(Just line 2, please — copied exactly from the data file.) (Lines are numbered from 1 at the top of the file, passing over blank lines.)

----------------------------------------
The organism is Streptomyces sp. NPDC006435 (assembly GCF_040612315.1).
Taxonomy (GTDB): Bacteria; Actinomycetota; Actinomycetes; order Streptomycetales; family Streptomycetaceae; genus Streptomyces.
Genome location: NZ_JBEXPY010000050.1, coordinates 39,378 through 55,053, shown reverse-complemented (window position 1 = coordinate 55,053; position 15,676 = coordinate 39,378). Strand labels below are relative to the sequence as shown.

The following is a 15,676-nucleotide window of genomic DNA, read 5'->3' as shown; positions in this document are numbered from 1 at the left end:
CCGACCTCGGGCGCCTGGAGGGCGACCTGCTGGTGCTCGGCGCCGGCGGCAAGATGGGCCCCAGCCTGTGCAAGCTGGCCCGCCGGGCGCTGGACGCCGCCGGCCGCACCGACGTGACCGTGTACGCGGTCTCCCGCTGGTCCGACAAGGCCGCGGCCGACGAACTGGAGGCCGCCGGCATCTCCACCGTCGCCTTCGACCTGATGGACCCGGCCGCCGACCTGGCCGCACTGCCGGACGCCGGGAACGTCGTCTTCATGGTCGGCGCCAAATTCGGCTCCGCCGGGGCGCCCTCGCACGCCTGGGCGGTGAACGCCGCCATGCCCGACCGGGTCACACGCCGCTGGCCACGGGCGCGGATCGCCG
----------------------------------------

Taxonomy (GTDB): Bacteria; Actinomycetota; Actinomycetes; order Streptomycetales; family Streptomycetaceae; genus Streptomyces.